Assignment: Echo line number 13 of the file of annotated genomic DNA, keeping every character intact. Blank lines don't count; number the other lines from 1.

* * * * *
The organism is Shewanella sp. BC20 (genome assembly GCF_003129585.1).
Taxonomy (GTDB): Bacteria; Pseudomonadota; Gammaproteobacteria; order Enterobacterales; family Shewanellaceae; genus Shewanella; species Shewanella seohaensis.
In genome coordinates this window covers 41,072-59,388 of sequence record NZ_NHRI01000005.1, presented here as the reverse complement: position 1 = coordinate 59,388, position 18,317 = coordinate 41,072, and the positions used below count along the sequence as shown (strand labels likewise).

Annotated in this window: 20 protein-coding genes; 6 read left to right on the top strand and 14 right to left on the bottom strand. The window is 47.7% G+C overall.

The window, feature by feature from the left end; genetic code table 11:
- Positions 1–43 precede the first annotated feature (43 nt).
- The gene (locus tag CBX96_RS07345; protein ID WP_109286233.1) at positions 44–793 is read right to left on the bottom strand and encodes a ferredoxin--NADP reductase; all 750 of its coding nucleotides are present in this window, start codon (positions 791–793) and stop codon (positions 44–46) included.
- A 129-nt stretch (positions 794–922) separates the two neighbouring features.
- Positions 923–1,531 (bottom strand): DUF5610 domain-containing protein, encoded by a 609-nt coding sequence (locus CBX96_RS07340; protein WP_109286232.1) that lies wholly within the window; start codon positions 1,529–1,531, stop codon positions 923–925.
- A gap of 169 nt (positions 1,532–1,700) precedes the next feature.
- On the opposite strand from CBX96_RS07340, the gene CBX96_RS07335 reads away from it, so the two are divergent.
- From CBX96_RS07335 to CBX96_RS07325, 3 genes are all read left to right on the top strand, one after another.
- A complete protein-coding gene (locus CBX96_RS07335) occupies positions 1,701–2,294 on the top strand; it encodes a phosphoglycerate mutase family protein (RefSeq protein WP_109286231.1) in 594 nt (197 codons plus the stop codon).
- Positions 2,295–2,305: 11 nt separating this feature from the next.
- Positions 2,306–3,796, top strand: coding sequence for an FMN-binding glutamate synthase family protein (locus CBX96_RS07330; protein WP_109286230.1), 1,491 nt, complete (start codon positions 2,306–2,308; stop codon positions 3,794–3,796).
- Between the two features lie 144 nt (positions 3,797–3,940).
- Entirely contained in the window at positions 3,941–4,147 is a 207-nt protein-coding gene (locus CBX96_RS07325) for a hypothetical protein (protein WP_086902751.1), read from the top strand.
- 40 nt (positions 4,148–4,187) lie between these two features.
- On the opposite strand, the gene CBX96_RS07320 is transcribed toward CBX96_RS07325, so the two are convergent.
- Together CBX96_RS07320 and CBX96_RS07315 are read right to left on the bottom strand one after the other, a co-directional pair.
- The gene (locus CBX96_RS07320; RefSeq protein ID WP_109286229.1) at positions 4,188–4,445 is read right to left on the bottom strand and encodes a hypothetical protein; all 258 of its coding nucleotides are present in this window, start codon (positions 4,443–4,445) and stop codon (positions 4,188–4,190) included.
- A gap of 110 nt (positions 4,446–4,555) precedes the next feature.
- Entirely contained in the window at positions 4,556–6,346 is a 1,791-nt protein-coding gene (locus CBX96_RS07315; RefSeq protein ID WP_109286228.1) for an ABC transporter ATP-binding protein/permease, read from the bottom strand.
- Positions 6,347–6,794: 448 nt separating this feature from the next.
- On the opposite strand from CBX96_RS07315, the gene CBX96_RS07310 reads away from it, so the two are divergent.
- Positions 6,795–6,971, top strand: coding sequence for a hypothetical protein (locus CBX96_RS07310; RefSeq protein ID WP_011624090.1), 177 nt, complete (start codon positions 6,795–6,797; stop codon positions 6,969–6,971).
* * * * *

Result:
- A complete protein-coding gene (locus CBX96_RS07335) occupies positions 1,701–2,294 on the top strand; it encodes a phosphoglycerate mutase family protein (RefSeq protein WP_109286231.1) in 594 nt (197 codons plus the stop codon).